In the wake of revelations about a Legislative Assembly member’s indebtedness to the Northwest Territories Housing Corporation (NTHC), a fellow MLA is questioning whether or not laws barring candidates who owe money from running would be constitutional.
“Not at all convinced it would be Charter compliant,” said Yellowknife North MLA Rylund Johnson. “Enfranchisement in the constitution doesn’t just have some extra rules we can decide to make up.”
A December 2019 writ of execution from the Supreme Court of the Northwest Territories shows Tu Nedhé-Wiilideh MLA Richard Edjericon was indebted to the NTHC to the tune of more than $113,000. The debt was related to a mortgage he had taken out with CIBC. This debt did not become public knowledge until after Edjericon was elected to represent the district of Tu Nedhé-Wiilideh earlier this month.
Under the heading “Democratic Rights,” the Canadian Charter of Rights and Freedoms guarantees that “Every citizen of Canada has the right to vote in an election of the members of the House of Commons or of a legislative assembly and to be qualified for membership therein.”
Regardless of whether or not such rules would be constitutional, “I think the idea of limiting the franchise if you owe the government money is a terrible idea,” said Johnson. “I’m not even supportive of it at the municipal level.”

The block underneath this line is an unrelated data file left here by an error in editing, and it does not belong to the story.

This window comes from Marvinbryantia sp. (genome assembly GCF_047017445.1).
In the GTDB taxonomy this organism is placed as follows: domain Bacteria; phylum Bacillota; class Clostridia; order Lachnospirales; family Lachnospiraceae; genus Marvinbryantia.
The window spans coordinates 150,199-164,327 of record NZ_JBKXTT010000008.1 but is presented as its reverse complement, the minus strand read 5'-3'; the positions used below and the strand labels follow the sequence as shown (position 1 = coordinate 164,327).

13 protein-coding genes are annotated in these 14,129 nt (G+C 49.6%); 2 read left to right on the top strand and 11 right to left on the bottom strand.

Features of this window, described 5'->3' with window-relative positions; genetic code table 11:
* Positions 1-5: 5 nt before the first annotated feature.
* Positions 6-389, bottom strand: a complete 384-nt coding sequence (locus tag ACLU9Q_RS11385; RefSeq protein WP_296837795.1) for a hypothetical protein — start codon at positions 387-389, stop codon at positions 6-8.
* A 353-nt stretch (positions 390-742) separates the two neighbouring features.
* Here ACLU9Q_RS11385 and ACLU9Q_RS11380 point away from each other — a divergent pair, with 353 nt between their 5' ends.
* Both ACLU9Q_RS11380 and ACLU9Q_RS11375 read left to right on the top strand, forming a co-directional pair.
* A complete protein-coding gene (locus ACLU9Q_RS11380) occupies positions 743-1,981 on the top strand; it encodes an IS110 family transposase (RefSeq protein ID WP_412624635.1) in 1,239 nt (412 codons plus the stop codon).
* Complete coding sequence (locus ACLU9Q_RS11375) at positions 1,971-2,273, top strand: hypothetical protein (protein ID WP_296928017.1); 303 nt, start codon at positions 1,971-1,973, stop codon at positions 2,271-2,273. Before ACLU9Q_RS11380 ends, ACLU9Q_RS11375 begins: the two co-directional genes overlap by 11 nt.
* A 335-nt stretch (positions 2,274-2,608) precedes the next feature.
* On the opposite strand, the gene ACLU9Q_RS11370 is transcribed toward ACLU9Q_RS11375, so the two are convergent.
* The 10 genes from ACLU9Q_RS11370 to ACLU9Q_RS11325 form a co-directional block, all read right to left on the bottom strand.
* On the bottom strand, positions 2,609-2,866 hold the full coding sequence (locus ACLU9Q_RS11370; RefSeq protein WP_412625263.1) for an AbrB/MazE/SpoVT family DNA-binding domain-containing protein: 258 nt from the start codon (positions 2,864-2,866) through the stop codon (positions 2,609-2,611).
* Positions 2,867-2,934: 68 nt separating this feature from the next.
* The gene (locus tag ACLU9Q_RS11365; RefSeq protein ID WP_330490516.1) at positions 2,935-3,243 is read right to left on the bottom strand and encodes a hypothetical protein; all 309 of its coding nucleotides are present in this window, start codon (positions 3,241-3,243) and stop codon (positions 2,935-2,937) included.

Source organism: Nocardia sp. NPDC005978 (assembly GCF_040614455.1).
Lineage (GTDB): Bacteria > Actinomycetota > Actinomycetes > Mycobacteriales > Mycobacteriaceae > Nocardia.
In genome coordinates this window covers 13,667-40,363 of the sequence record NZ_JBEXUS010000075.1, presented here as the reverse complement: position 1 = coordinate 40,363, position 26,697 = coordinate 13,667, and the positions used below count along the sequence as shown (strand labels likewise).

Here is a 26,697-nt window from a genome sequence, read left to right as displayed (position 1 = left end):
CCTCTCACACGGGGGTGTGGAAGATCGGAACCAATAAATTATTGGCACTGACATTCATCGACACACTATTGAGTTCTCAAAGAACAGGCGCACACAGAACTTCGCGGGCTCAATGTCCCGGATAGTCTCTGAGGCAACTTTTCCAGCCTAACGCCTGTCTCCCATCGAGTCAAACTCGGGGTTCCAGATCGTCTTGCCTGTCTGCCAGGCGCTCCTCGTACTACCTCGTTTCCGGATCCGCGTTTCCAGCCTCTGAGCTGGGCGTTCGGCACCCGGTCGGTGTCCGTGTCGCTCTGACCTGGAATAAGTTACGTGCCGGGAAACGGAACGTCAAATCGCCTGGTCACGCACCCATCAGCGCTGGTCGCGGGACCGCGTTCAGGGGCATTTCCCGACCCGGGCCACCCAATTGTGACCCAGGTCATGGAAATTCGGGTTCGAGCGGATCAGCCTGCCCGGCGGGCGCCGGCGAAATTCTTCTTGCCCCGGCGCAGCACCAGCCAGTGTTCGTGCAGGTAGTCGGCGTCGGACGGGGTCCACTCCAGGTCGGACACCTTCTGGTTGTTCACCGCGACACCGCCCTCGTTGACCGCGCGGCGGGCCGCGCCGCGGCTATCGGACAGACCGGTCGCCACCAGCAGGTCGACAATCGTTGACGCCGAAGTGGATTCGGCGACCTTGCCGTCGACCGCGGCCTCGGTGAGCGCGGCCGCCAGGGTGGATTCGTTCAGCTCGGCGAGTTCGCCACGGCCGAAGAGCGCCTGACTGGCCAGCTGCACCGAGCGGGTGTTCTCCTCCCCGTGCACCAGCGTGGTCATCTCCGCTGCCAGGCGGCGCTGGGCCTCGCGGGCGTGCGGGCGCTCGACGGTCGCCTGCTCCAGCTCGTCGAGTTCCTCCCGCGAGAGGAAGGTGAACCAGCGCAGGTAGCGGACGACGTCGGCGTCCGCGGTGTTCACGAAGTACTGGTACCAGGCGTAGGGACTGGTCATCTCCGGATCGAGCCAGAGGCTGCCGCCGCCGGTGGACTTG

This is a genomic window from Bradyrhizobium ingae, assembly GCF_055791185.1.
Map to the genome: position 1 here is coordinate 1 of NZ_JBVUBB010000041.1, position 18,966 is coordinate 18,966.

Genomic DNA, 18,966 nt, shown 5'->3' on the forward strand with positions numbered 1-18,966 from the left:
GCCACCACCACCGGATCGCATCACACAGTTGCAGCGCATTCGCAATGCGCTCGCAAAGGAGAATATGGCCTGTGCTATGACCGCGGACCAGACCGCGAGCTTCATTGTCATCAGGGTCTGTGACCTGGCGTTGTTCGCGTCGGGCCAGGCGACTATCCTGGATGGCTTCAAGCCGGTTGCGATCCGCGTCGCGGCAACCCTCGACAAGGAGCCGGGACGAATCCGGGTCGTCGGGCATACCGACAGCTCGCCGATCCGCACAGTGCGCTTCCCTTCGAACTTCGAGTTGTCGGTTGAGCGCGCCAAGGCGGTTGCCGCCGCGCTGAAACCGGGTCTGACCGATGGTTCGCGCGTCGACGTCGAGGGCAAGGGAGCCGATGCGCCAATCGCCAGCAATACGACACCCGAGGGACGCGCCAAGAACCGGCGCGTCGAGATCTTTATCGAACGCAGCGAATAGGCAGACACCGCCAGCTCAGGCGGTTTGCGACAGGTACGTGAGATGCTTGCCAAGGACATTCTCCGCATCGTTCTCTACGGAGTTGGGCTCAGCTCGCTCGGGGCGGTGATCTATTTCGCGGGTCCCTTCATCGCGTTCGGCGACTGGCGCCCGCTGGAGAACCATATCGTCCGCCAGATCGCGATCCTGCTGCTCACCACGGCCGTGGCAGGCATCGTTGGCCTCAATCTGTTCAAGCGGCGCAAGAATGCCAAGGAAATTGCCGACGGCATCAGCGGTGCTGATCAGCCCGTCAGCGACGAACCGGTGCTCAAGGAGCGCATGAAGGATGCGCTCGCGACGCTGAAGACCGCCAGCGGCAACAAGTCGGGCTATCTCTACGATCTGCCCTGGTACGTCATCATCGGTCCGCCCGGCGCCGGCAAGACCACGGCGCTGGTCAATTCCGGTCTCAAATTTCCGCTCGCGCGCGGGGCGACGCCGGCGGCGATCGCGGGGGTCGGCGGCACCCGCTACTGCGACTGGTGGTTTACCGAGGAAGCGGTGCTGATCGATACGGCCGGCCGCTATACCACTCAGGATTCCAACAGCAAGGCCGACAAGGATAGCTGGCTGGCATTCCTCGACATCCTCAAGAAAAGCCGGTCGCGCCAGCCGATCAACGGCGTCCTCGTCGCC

Under the Local Authorities Elections Act, residents of the NWT can’t run for office at the municipal level if they have owed more than $500 to the municipal corporation for more than 90 days.
The revelation sparked renewed conversations about eligibility rules for territorial candidates, and whether or not those who owe large sums of money to government bodies should be allowed to run for office.
This is the second time a member of the current Legislative Assembly was found to owe a significant sum to a government body after taking office.
Just days after his election in 2019, Hay River South MLA Rocky Simpson was revealed to owe $1.8 million to the Northwest Territories Business Development and Investment Corporation via his company, Concept Energy.
The NWT’s chief electoral officer (CEO) did recommend introducing a new rule that would ban those who owed money to the government from running for office following the last election.
Following the 2019 election, the CEO issued a report with several recommendations for strengthening election integrity in the NWT. Among these was a recommendation that the rules around indebtedness in the Local Authorities Elections Act be adopted at the territorial level.
The Legislative Assembly’s Standing Committee on Rules and Procedures then issued its own report on these recommendations, in which it decided against this recommendation. In their report, the committee argued that such a rule would create “irrelevant restrictions on running. A potential candidate being indebted to a municipality of the GNWT are not generally considered relevant factors in Canada.”
“While, politically speaking, such indebtedness is likely a hindrance on winning an election, banning people who may owe money to a level of government is likely an unconstitutional limitation.”
Johnson was an alternate on the committee at the time, but says he was not involved in any of the discussions around the recommendations.
Neither Kevin O’Reilly, the committee’s chair at the time, nor Jackie Jacobson, the current chair, responded to a request for comment asking to elaborate on this decision.
Edjericon did not respond to a request for comment.